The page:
When the layperson thinks about GPS, they typically visualize themselves conveniently driving with a nice, clear Google Map displayed on their smartphone to show them precisely where they are at all times. In fact, that’s how the vast majority of consumers directly interact with this type of technology—but like most digital things, there’s a bit more to the story. And it ain’t all good.
Where did GPS begin?
The network once known as Navstar GPS has been operational since 1978 and was first developed by the U.S. Department of Defense for obvious military use. The availability of that technology became a clear advantage for America’s military, as command centers can pinpoint the location of their various vehicles and weapons. There are probably lots of other military uses for such technology as well, but you’ll likely never know about it. The GPS network started with 24 satellites and has now expanded to 31 satellites out in orbit, with many little improvements made to the GPS system over the years.
In the 1980s, the U.S. Department of Defense made this technology available to civilians, but by the 21st century, it became feasible to make the system easily accessible to consumers through automotive GPS consoles and smartphones. And that’s how most of us today understand it.
What’s this about an electric grid?
Did you know that a lot of power grids use GPS to properly allocate electricity distribution? Well, you do now. Different parts of the power grid need varying amounts of electricity at varying times. The use of residential electricity spikes in the summer when people have their air conditioners on, while residential, commercial, and industrial areas use more electricity in the day time when people are likely awake and active. Electrical utilities benefit from this ability to monitor and manage the differing electrical consumption rates in different areas at different times.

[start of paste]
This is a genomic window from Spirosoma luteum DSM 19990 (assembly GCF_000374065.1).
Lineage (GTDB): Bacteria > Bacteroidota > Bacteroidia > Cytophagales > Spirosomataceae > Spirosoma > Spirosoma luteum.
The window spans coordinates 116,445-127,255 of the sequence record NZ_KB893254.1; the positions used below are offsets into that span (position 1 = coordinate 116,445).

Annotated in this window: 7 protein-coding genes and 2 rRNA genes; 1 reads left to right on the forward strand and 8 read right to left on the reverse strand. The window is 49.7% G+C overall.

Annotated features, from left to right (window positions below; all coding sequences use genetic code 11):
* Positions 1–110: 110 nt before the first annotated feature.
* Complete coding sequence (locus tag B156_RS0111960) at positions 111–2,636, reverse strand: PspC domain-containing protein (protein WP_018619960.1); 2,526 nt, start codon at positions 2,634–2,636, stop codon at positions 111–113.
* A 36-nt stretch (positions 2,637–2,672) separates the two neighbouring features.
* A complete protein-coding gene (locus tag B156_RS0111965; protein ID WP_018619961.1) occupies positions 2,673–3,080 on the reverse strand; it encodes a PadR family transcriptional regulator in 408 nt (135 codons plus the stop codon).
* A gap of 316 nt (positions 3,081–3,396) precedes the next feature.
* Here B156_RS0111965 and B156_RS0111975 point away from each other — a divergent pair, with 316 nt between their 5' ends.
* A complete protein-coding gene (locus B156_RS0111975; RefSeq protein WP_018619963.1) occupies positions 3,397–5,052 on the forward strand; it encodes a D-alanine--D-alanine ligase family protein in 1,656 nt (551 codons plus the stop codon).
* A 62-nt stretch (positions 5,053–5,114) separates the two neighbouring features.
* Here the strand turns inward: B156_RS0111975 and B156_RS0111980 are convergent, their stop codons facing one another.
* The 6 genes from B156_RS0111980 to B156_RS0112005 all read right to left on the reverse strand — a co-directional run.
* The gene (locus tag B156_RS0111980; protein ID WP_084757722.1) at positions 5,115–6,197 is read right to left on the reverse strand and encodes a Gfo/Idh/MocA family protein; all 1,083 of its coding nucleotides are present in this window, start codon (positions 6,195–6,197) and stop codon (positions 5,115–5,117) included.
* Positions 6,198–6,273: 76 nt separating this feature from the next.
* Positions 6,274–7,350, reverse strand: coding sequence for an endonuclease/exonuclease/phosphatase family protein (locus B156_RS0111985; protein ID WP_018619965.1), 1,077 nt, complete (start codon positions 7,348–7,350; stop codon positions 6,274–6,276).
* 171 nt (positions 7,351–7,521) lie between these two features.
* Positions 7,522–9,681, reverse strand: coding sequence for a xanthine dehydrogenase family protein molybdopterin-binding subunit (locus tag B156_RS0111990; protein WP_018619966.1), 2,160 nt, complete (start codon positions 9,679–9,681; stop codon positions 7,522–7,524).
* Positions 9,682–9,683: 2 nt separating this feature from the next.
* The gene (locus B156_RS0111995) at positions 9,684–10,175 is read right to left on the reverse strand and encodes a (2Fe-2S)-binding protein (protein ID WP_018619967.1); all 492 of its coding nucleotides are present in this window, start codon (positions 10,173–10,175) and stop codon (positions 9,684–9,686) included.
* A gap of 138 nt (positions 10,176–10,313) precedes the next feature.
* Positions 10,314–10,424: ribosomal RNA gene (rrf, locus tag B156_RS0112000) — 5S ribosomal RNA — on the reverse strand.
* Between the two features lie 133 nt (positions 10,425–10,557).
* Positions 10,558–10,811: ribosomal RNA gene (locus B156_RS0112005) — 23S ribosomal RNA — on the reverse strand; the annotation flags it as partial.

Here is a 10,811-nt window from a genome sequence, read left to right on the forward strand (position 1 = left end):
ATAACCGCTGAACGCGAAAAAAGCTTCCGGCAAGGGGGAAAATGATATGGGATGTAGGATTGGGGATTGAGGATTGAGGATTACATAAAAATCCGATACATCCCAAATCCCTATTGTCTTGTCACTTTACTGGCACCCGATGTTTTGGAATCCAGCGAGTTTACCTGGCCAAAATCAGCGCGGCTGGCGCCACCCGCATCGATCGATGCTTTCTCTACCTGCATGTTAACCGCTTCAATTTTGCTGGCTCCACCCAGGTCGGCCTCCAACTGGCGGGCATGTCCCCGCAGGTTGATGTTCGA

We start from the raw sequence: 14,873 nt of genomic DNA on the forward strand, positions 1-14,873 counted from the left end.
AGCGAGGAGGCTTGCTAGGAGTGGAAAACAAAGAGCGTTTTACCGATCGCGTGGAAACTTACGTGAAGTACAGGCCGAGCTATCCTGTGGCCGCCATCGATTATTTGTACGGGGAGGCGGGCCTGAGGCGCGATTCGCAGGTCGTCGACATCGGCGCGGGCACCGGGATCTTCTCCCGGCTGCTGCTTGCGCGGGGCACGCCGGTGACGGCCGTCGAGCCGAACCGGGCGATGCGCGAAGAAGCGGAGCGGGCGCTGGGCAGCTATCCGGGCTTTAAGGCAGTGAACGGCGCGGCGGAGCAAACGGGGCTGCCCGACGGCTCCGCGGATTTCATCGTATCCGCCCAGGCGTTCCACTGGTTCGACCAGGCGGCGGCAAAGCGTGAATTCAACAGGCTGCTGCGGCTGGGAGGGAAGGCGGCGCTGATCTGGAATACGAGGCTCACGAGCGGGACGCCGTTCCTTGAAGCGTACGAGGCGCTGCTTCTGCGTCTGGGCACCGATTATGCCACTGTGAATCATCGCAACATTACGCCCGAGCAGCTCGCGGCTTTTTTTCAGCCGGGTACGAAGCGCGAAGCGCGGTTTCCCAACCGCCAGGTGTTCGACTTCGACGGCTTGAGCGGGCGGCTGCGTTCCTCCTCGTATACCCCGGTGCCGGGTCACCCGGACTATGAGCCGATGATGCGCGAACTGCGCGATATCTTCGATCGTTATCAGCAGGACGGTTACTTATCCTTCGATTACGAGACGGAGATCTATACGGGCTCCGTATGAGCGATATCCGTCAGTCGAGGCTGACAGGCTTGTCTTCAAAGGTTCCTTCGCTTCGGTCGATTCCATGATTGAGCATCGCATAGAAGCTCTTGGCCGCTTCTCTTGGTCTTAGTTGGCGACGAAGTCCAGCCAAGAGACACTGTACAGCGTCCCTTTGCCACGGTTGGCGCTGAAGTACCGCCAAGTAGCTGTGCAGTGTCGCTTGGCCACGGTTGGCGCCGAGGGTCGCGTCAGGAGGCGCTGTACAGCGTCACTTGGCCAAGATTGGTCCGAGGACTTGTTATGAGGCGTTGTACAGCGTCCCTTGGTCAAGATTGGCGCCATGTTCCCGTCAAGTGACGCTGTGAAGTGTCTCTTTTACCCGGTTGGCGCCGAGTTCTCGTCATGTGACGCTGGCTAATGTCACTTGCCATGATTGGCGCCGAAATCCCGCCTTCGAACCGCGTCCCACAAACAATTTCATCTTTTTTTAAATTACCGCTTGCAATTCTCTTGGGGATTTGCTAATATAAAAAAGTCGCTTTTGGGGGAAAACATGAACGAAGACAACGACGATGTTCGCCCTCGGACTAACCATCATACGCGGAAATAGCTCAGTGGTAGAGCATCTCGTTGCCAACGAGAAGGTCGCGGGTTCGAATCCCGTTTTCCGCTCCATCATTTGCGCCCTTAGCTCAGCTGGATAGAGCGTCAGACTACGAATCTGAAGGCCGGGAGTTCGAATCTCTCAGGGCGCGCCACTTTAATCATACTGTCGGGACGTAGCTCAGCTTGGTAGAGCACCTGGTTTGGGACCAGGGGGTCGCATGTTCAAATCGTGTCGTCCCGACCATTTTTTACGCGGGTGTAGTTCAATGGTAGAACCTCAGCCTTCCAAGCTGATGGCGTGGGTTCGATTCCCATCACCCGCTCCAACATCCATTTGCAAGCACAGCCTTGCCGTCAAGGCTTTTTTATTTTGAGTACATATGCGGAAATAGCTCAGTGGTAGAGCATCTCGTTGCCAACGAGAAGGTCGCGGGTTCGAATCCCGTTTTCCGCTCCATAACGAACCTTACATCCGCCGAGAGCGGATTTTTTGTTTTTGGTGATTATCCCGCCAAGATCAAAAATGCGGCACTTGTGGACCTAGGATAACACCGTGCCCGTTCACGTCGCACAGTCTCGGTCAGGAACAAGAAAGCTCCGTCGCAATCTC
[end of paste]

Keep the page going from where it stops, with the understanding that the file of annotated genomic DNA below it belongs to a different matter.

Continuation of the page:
So, what does GPS have to do with security?
Ever so gradually, more electricity is being produced by lots of little things like solar panels and wind turbines, rather than by a few big things like huge, centralized power plants. That technological shift makes the correlation of phasor measurement units (PMUs) with GPS atomic clocks increasingly necessary. Yep, that’s where GPS comes into the picture. It’s amazing how many uses can be invented for a technology that was originally created for an entirely different purpose. I don’t think internet inventor Tim Berners-Lee envisioned us sharing cat memes on web forums—or maybe he did.
Unfortunately, the recent implementation of GPS into our power grid has rendered our electrical infrastructure vulnerable to GPS spoofing attacks. These situations usually occur when cyber attackers deploy transmitters to broadcast counterfeit GPS signals. It’s easy to imagine how a malicious party with a lot of resources and technical know-how would want to mess up our power grid. If you were in the eastern U.S. or Canada during the August 2003 blackout, you probably remember the chaos that ensued, right? And that was just an innocent mistake, not a real cyberattack. If you don’t remember the incident, here are a few technical details: